Work minister upbeat about getting long-term jobless back to work

Minister
for work and pensions Des Browne has promised to tackle the culture of
worklessness in inner cities to help people off benefits and into work.

In
a keynote speech to a Work Foundation seminar on Working Cities, Browne
outlined the challenges ahead for the UK’s labour market and how he proposes to
help those who are currently inactive and on benefits, but who want to work
again.

“We
are at the leading edge of labour market policies and representatives from all
over the world come to see Jobcentre Plus and the New Deal programmes in
action," he said.

“Our
enviable position is no accident and we are rightly proud of our successful
policies, but we cannot be complacent," he said. "We must continue to
move forward and I am determined to tackle the high pockets of persistent
unemployment in inner cities.

“The
problems that cities across the UK face are not all the same, although there
are some common problems. And, of course, the problems that individuals in cities
face are not all the same either.

“We
need to be flexible and tailor support to individual circumstances. Local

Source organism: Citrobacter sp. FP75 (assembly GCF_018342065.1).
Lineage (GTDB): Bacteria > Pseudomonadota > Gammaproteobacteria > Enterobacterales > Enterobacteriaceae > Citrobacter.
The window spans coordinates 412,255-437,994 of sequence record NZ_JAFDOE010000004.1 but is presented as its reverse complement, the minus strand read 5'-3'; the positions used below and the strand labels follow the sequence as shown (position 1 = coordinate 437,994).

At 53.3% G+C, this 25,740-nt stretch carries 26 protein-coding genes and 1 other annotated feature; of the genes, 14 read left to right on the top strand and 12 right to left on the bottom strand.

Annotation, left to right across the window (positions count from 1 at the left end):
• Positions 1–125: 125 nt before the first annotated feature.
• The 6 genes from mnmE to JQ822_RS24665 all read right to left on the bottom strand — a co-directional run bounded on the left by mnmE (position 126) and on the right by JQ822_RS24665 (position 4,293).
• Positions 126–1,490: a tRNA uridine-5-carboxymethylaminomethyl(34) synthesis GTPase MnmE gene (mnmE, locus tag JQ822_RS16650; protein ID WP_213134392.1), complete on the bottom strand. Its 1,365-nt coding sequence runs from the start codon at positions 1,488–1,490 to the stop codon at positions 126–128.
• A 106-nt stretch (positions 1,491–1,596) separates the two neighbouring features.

solutions are needed for local problems – one size will not fit all.

“There
are communities where not working has become the norm and where generations of
families have grown up in households knowing nothing other than a life on
benefits.

“This
is a cycle which must be broken and I know that at least one million of those
on inactive benefits actually want to work. With innovation and flexibility I
am confident we can help them back into the labour market.

Browne
said he was determined to show people a way out the culture of worklessness and
the "poverty of aspiration" which surrounds them.

"The
problem is not a lack of jobs it is about making people believe they really can
work again,” he said.

By Quentin Reade

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